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Designing for home, the city and the planet

How to use lighting to improve your home, how to design towns and cities for good mental health, and how to make architecture sustainable: PiP offers some new year reading

Ecological Buildings: New Strategies for Sustainable Architecture
Dorian Lucas. Braun Publishing. 192pp HB £39.95

The author offers a whistlestop global tour of 45 sustainable exemplar projects, in this large format coffee-table book. There’s a helpful preface, which explains sustainable architecture’s development in the latter half of the 20th century and its ensuing legislative context, before we are launched into the projects that form the body of the book. Individual explanations are very image-driven, with pared-down accompanying plans and sections. Probably most helpful is a breakdown of each project’s ‘ecological aspects’, preceding the description, which gives its key takeaways. There’s breadth here – and many well-executed projects I wasn’t aware of; good for aesthetic inspiration if not technical detail.


Restorative Cities: Urban Design for Mental Health and Wellbeing
Jenny Roe & Layla McCay. Bloomsbury 251pp PB £24.99

Given the bitter experience of the global pandemic, there’s been a real ground-shift in thinking around the quality of our open spaces and how they can feed into the wellbeing of city residents – hopefully manifesting in better design in the future. The authors, both academic experts in fields of health and urban design, have broken down their manifesto into eight city ideals of ‘green’, ‘blue’, ‘sensory’, ‘neighbourly’, ‘active’, ‘playable’, ‘inclusive’ and ‘restorative’. This is big picture stuff and while the book is granular in breaking down their concepts, it’s perhaps less so in terms of interrogating actual examples – although there are a lot cited, and illustrated – throughout the text.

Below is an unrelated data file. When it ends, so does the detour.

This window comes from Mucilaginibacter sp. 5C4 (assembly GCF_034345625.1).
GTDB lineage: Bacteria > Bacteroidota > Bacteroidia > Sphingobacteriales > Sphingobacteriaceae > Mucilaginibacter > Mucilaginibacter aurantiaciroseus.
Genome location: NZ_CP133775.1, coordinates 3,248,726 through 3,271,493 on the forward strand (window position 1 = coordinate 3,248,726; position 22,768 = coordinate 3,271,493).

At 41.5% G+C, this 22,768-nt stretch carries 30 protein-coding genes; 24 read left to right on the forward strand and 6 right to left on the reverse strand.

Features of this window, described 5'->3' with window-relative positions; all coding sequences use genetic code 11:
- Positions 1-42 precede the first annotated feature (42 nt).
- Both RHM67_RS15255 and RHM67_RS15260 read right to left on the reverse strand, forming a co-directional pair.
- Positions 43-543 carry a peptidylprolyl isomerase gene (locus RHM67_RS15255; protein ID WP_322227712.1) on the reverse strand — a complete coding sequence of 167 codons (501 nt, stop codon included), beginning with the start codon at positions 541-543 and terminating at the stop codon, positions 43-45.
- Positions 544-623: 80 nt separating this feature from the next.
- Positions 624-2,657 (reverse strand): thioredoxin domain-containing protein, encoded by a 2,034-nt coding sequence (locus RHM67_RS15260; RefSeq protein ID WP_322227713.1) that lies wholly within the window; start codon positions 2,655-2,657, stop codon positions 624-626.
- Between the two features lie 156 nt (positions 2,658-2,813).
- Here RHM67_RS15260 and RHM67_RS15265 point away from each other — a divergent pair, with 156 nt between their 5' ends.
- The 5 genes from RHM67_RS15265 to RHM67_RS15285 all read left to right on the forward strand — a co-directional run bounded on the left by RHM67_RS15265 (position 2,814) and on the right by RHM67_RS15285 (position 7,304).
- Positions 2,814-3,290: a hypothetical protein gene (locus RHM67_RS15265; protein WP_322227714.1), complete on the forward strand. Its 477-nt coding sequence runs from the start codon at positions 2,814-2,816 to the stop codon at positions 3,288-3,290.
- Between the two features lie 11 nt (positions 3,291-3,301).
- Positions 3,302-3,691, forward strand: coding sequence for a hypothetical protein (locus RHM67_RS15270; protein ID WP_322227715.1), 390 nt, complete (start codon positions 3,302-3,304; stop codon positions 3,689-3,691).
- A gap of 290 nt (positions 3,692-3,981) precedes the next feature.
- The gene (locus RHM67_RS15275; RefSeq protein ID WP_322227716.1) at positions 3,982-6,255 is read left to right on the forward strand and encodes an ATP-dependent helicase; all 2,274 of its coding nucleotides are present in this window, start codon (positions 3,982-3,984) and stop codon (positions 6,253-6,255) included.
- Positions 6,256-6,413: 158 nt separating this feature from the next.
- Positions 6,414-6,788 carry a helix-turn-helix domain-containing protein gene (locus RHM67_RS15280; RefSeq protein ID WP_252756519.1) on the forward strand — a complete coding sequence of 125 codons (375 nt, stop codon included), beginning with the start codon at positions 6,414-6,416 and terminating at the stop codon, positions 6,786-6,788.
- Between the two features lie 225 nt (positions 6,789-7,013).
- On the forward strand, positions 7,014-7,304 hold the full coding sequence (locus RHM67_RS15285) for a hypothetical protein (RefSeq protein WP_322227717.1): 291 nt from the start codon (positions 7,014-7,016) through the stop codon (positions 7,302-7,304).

Inspired by Light: A Design Guide to Transforming the Home
Sally Storey. RIBA Publishing. 210pp HB £35

Founding director of her own consultancy, Storey has over 30 years of experience under her belt and draws a line in the sand at the outset with that expertise: architects imagine their volumes in light; lighting designers imagine how those same spaces can be drawn from the darkness. Making the point, her intro shows three views of the same bathroom over a day, the last evocatively lit at night. Part 1 of the book looks at technical considerations, Part 2 shows how those techniques can be applied to various spaces in the home and Part 3 sees it all employed in exemplar projects. Concisely written and with copious photographs, Storey’s book proves to be… illuminating.

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Passionate about public space? The RIBA Journal is inviting architects to take part in an intensive one-day design workshop to develop fresh thinking

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